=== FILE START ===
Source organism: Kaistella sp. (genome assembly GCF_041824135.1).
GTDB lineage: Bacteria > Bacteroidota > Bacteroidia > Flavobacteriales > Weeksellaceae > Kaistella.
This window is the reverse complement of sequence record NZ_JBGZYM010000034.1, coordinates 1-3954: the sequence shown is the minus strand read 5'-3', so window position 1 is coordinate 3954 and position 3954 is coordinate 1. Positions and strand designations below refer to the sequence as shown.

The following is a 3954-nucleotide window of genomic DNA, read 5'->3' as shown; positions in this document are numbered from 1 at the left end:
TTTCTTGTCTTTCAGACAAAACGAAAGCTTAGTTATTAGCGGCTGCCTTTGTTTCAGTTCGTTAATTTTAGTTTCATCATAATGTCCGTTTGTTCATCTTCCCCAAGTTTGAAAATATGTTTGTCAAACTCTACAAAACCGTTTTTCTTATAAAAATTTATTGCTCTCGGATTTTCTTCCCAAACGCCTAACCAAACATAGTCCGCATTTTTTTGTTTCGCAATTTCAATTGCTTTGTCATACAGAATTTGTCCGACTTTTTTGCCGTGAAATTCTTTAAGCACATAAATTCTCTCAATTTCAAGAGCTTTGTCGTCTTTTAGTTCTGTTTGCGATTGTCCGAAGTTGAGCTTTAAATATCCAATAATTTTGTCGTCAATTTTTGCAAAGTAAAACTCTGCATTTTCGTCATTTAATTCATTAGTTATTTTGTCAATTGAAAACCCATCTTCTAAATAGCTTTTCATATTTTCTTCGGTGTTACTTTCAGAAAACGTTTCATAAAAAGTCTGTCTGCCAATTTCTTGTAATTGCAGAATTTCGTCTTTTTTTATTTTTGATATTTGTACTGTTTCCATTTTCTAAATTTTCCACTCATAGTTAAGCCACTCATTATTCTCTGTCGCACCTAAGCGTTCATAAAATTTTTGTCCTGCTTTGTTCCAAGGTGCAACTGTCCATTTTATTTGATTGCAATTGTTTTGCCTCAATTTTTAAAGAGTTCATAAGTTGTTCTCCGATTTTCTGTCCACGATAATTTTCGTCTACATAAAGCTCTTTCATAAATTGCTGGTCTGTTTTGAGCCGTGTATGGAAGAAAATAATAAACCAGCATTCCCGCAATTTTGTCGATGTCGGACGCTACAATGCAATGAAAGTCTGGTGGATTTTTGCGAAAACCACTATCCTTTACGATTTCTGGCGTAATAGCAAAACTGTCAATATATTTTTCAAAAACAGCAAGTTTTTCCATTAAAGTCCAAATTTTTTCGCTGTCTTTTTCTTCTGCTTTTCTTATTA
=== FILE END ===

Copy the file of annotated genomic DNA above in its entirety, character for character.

Source organism: Kaistella sp. (genome assembly GCF_041824135.1).
GTDB lineage: Bacteria > Bacteroidota > Bacteroidia > Flavobacteriales > Weeksellaceae > Kaistella.
This window is the reverse complement of sequence record NZ_JBGZYM010000034.1, coordinates 1-3954: the sequence shown is the minus strand read 5'-3', so window position 1 is coordinate 3954 and position 3954 is coordinate 1. Positions and strand designations below refer to the sequence as shown.

The following is a 3954-nucleotide window of genomic DNA, read 5'->3' as shown; positions in this document are numbered from 1 at the left end:
TTTCTTGTCTTTCAGACAAAACGAAAGCTTAGTTATTAGCGGCTGCCTTTGTTTCAGTTCGTTAATTTTAGTTTCATCATAATGTCCGTTTGTTCATCTTCCCCAAGTTTGAAAATATGTTTGTCAAACTCTACAAAACCGTTTTTCTTATAAAAATTTATTGCTCTCGGATTTTCTTCCCAAACGCCTAACCAAACATAGTCCGCATTTTTTTGTTTCGCAATTTCAATTGCTTTGTCATACAGAATTTGTCCGACTTTTTTGCCGTGAAATTCTTTAAGCACATAAATTCTCTCAATTTCAAGAGCTTTGTCGTCTTTTAGTTCTGTTTGCGATTGTCCGAAGTTGAGCTTTAAATATCCAATAATTTTGTCGTCAATTTTTGCAAAGTAAAACTCTGCATTTTCGTCATTTAATTCATTAGTTATTTTGTCAATTGAAAACCCATCTTCTAAATAGCTTTTCATATTTTCTTCGGTGTTACTTTCAGAAAACGTTTCATAAAAAGTCTGTCTGCCAATTTCTTGTAATTGCAGAATTTCGTCTTTTTTTATTTTTGATATTTGTACTGTTTCCATTTTCTAAATTTTCCACTCATAGTTAAGCCACTCATTATTCTCTGTCGCACCTAAGCGTTCATAAAATTTTTGTCCTGCTTTGTTCCAAGGTGCAACTGTCCATTTTATTTGATTGCAATTGTTTTGCCTCAATTTTTAAAGAGTTCATAAGTTGTTCTCCGATTTTCTGTCCACGATAATTTTCGTCTACATAAAGCTCTTTCATAAATTGCTGGTCTGTTTTGAGCCGTGTATGGAAGAAAATAATAAACCAGCATTCCCGCAATTTTGTCGATGTCGGACGCTACAATGCAATGAAAGTCTGGTGGATTTTTGCGAAAACCACTATCCTTTACGATTTCTGGCGTAATAGCAAAACTGTCAATATATTTTTCAAAAACAGCAAGTTTTTCCATTAAAGTCCAAATTTTTTCGCTGTCTTTTTCTTCTGCTTTTCTTATTA